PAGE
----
Wednesday, May 25, 2005

The Next Big Thing?

I get asked often by associates and customers “What’s the next frontier for Beachbody? What’s the next big thing the CEO is working on?”

It’s interesting to prospect for opportunity – it comes with the “CEO” title, especially as a creative guy who relishes the start-up process. It’s my job to keep an eye on the horizon for the next opportunity. But in an industry that is enamored of “what’s hot” and “what’s new”, one of the distinguishing things which has made our company successful is our persistence and focus, facilitating growth at the same time we are living within our means.

The more I have kept my eye on maximizing investments we’ve made and doubled-down by investing in fixing the problems which are causing customer grief, the stronger we have grown.

Right now I find myself in that very same situation: Maximize the business at hand more than prospect for “the next big thing”.

We have a great catalog of products which have a compelling marketing message and which are effective solutions for the customer. But what used to be a simple business of one or two offer set-ups has matured into a complex matrix of options. From “Try it free” to “Buy the entire thing today for this special price”, the complexity of offer structure is daunting when you multiply it over all the variations, and the ripple effect of issues all the way through marketing, operations, finance, and customer service gets very complicated. Last year we felt like we were at the top of our game. In an effort to better serve the marketplace, we added this layer of complexity, and the challenge is being felt in every corner of the business – and that means it's also being felt by the customer.

Lately I’ve seen emails from some frustrated customers, some who didn’t really understand an offer, others who didn’t appreciate the way they were treated by a customer service rep. It makes me wince every time I get a customer email that says something like “you obviously don’t care about the customer at your company”, because I wake up caring about the customer, and I spend the day caring about the customer, as does the entire management team of this company. But when you’re growing customer service by 10% a week, the process of training and retaining quality people is a race against time and volume. We’re doing our best. We answer every email. We’re adding technology. We're clarifying offer structure. We’re hiring more people, and investing more in training. And as we inch toward 24/7 customer service hours, it’s a daily struggle to maintain quality. So far, the team is doing a great job, and the entire company is working to improve everything.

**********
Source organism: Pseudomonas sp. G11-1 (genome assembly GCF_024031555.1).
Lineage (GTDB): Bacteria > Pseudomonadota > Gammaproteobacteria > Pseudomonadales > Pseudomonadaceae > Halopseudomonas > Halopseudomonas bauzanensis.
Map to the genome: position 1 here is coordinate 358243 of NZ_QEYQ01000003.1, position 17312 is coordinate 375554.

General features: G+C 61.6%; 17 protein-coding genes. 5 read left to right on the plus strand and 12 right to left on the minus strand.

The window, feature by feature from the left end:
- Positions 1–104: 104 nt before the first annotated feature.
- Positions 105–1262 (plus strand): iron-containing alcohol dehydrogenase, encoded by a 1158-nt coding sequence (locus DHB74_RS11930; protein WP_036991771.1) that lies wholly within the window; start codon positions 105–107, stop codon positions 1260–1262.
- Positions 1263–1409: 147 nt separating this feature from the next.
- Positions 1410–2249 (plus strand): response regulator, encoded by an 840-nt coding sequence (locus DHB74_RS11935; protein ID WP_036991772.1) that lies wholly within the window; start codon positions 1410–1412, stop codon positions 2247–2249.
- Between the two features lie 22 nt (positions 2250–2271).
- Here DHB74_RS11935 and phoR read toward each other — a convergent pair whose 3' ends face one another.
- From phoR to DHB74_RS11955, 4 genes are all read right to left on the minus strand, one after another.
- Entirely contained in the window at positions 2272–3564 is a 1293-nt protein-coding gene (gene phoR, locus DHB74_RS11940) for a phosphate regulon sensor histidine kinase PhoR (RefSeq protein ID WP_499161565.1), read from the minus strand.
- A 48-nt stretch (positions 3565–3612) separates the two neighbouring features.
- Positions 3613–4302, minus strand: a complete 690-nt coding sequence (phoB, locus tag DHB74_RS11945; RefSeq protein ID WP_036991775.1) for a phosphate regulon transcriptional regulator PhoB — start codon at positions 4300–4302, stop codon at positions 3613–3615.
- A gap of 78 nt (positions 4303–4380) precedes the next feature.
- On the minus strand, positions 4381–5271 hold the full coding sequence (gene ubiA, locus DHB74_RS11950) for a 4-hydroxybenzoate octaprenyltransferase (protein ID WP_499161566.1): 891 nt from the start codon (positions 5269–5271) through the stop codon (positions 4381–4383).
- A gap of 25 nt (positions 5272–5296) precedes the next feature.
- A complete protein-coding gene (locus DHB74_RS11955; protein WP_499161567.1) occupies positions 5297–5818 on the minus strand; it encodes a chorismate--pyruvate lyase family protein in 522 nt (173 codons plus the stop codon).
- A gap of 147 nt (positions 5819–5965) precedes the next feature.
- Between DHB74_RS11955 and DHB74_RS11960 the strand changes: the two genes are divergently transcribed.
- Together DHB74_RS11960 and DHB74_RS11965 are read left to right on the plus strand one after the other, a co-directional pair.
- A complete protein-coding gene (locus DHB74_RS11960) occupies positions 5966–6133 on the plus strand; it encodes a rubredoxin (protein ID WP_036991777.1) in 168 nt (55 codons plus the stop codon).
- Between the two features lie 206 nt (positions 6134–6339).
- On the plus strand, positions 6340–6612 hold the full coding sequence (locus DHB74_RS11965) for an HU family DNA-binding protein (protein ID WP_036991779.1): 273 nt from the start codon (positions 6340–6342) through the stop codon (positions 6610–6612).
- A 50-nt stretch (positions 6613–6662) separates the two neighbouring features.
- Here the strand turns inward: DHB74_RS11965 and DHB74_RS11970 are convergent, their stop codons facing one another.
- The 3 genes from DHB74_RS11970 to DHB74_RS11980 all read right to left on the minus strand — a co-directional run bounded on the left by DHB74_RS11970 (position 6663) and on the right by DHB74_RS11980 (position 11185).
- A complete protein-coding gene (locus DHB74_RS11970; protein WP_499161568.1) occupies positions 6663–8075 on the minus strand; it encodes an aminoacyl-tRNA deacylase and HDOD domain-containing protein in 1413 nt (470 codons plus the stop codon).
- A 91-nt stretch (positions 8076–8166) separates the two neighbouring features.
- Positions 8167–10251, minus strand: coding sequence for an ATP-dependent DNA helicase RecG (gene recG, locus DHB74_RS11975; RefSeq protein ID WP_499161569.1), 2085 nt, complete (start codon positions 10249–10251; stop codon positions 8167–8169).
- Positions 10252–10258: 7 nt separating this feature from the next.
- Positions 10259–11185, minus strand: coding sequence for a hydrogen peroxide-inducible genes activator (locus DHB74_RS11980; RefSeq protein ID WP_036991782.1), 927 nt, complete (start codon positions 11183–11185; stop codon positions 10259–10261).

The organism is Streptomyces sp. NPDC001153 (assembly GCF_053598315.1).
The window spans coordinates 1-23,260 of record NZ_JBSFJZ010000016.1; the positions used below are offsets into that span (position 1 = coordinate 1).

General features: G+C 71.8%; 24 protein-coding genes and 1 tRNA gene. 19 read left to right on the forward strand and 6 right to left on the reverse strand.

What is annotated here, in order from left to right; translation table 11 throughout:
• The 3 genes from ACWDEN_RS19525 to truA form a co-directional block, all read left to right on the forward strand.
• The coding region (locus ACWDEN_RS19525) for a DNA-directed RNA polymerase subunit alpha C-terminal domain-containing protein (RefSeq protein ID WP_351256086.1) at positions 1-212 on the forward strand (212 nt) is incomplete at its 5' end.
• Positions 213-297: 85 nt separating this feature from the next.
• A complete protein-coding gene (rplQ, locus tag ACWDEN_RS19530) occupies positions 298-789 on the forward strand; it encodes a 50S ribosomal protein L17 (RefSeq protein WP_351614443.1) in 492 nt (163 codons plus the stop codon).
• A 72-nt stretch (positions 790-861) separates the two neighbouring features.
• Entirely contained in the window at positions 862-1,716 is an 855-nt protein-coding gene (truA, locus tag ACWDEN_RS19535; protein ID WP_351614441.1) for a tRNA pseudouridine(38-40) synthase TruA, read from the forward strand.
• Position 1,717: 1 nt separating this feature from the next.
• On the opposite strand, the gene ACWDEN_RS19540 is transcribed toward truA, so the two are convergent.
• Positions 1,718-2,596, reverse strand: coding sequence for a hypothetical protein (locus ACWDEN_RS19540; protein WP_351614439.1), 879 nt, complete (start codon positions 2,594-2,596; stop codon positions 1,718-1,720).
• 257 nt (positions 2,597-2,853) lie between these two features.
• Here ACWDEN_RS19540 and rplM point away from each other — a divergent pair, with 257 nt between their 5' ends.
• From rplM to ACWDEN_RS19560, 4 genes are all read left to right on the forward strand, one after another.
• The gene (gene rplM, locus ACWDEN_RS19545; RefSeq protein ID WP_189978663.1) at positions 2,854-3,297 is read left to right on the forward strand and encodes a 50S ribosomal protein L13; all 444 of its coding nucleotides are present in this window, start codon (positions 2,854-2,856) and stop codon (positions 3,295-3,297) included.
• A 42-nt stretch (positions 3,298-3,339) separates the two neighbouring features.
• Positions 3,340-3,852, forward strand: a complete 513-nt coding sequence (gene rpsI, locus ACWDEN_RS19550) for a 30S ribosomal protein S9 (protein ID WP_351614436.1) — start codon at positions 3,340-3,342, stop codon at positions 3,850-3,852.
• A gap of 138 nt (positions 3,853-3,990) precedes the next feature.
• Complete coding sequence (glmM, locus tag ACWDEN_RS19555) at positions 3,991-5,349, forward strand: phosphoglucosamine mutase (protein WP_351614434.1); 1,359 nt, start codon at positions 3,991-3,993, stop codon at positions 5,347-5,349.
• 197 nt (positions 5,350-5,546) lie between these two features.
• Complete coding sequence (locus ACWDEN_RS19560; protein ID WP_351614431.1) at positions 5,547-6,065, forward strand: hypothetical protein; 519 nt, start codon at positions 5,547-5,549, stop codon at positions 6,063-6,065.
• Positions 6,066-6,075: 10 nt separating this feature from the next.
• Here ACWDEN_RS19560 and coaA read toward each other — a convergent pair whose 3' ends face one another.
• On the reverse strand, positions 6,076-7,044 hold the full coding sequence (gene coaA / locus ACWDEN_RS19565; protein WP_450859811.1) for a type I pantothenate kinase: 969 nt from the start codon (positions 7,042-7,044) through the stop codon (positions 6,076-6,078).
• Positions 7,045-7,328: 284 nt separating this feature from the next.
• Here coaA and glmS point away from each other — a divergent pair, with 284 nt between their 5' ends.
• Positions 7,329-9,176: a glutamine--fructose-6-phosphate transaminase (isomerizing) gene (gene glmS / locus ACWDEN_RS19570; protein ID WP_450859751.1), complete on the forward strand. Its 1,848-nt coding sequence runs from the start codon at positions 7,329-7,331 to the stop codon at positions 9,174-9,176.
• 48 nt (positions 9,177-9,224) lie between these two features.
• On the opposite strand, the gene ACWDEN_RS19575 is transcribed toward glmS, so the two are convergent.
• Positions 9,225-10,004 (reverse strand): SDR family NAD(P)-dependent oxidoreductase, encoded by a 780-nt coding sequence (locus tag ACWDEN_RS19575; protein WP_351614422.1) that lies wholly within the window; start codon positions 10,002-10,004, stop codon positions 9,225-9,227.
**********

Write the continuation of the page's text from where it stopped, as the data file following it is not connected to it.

My job as CEO is to make sure management is focused on maximizing the commitments we've already made, including attending closely to the customer experience, not just looking for the next new thing. We have to maximize the customer relationship, live up to our promises, and above all else, support the customer in achieving the REAL point of our relationship: the achievement of fitness and weight loss.

Right now I am working on making sure as many people as possible are hearing about the products and programs we have created. At the same time, I am making sure that the people who are responding to our offers are getting the attention -- the same kind of service they would get if this company were just me sitting at a card table with one product and enough cash to break a hundred dollar bill. Bigger will not mean a dillution in overall customer satisfaction -- not here anyway.

That’s not the glamorous priority of the title, CEO, but it’s the part of the job that helps the whole enterprise feel good about the work. That doesn’t mean we don’t have a few new things on the drawing board. Clearly, TurboJam™ has the potential to be a blockbuster. And when that product gets added to the catalog this summer, it will get the benefit of a fortified infrastructure and solid business approach that treats the customer with respect, maximizes investment in development, and stays focused on what’s really “the next big thing”… our growing list of real customer success stories.


Mary Cecy said...

I have the biggest admiration for what you have done for your company with Jon. It just helps so many people. I am sorry you hear the bad emails but they do come with the territory. It definitely helps in making your company #1 among others.